Ideas are Cheap but Not Worthless

Every day, several new ideas pop into my head. Many of them are incomplete, or frivolous and not very good. Occasionaly – let’s say once or twice a week – something genuinely fun, useful or with potential turns up. However, most ideas go to waste or are merely jotted down in a journal or a text document.

There is an overflow of ideas, to the point where even good ones are sometimes forgotten.

You probably get a lot of ideas too. Maybe it’s a business you want to start, a hobby you might pick up, a book you could write, a party you want to throw or a series of videos you could put on YouTube. Ideas come at us constantly whether we welcome them or not (in fact, they seem to come more easily when we are not looking for them, but that’s another topic).

The point is that ideas on their own have very little value.

It’s only when we act on our ideas, that their value increases. Whether you measure value in potential income, happiness or what-have-you, an idea by itself is fleeting; just a thought or a scribble. Actions make ideas real, give them substance and depth.

Caffeine and sugar are excellent idea stimulants, should you ever run low.
Caffeine and sugar are excellent idea stimulants, should you ever run low.
Since there are only have 24 hours in a day, and most of us have limited resources, the trick is to analyze your ideas, and determine which ones to act on, which to scrap, and which ones might be better off in someone else’s hands. This takes practice, which is sometimes referred to as “failure”.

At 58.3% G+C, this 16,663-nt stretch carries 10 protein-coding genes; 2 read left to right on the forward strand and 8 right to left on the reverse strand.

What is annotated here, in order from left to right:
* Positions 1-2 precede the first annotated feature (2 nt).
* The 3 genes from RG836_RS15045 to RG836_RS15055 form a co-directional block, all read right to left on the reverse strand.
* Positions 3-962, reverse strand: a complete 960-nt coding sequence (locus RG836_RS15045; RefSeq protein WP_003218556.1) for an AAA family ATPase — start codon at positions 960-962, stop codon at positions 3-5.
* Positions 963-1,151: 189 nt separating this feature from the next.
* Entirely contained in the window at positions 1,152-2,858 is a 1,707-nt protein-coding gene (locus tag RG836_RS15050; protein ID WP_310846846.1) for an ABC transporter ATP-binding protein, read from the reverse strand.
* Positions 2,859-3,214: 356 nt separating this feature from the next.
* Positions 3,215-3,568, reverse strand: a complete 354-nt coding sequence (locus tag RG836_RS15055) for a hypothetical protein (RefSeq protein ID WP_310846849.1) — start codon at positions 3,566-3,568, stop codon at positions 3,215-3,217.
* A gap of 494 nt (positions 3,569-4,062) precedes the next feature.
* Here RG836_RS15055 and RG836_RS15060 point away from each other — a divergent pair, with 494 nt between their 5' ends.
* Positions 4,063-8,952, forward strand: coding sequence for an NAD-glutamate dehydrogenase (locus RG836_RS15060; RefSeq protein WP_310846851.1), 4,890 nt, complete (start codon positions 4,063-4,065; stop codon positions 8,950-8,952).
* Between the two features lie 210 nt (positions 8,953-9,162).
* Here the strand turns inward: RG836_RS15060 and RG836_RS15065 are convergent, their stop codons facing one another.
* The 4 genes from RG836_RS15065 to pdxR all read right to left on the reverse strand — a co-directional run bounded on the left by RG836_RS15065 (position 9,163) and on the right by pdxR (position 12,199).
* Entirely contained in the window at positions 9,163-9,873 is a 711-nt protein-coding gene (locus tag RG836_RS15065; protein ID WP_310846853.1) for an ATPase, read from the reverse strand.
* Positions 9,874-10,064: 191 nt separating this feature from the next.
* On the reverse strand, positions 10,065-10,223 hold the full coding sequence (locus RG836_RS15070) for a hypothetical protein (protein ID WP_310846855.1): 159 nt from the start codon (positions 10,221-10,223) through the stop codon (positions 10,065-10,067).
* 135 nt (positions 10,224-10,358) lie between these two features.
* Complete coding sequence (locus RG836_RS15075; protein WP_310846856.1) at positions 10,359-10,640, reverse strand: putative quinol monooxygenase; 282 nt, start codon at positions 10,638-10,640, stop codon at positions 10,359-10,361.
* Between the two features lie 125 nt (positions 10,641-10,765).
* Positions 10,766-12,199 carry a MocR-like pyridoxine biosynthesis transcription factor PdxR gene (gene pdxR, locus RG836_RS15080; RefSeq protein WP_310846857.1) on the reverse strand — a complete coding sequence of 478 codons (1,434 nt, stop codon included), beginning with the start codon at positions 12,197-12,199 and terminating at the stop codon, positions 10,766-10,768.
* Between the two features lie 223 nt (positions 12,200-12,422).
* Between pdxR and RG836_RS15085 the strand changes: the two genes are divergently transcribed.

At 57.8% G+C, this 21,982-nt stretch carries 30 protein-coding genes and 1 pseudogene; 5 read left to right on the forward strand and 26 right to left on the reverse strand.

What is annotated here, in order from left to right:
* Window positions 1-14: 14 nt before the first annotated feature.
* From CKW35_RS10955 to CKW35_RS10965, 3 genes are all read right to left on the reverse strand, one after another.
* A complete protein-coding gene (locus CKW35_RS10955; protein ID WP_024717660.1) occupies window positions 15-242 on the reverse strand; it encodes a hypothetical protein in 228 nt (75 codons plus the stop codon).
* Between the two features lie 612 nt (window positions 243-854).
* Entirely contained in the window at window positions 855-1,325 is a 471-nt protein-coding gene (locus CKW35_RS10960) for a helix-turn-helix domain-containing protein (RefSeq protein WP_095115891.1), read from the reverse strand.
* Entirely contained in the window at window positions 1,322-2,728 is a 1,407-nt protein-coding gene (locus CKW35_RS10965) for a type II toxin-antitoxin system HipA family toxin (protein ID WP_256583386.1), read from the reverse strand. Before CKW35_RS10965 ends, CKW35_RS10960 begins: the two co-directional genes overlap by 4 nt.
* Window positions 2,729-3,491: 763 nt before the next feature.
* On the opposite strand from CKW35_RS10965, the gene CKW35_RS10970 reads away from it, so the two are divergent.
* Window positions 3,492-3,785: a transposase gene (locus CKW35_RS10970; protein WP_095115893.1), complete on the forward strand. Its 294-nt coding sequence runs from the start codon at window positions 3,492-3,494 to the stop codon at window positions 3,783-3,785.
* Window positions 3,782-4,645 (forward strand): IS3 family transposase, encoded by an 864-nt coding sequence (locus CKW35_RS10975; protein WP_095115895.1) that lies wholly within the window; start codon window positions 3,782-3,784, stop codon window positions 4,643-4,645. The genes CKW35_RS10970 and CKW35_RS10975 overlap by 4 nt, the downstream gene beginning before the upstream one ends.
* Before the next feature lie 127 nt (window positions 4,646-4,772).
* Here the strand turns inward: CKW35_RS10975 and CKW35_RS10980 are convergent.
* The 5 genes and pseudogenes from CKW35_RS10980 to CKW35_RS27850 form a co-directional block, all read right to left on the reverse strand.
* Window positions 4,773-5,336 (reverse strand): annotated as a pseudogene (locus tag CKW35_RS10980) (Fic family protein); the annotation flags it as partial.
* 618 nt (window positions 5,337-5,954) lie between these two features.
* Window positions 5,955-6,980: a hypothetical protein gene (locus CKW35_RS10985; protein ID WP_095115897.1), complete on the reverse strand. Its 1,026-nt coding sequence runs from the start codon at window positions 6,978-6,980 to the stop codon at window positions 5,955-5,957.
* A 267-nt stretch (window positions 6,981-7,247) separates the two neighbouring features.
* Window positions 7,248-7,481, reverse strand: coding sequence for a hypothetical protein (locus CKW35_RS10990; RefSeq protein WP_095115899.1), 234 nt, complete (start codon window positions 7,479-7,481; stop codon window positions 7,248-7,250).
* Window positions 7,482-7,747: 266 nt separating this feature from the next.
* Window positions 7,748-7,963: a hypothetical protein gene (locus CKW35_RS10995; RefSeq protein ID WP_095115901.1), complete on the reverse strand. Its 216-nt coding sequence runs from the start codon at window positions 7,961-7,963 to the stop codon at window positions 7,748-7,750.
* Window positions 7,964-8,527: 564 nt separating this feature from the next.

Sharing ideas is not a bad thing. When you share ideas, you inspire others to get involved, to help you make it real or to develop their own ideas. Creative thinking is contagious, you see.

Too many people guard their ideas for no good reason. Secrecy can be necessary or helpful if you’re in the process of creating something for a competitive market (this is why we have NDAs). However, one reason I’ve heard over and over goes along the lines of: “I keep my idea a secret in case I want to make it real some day, so no one beats me to it.”

If that is your only reason to sit on an idea, you are not doing anyone any favors. Set it and yourself free, and go with an idea you can make real right now, rather than “some day”.

This post was inspired by an idea I had earlier today. This was for a video adventure game made for mobile devices. After writing down my initial thoughts, I read through them and realized this would be “some day” project. Mostly because it is too much work for me to do by myself, and I don’t have a team of developers, artists and writers standing by. So I decided to share the idea instead.

Maybe someone will make it happen, which I would love, whether I am involved in the process or not. I don’t think my idea is revolutionary, but it could be a solid, fun and potentially profitable game – if executed right. Continue reading “Ideas are Cheap but Not Worthless”

How I Became a Storyteller

Sometimes people ask me why I do so many different things. Secretly, I’m sure some of them wonder how I can possibly be good at any of them, and in my darkest moments I have asked that same question. On most days however, I take pictures, write, code, compose, sketch and make videos without mentally separating them from each other.

I call myself a storyteller. I’m not trying to sound pretentious, it’s just the best description I have found. Because it’s always about the story.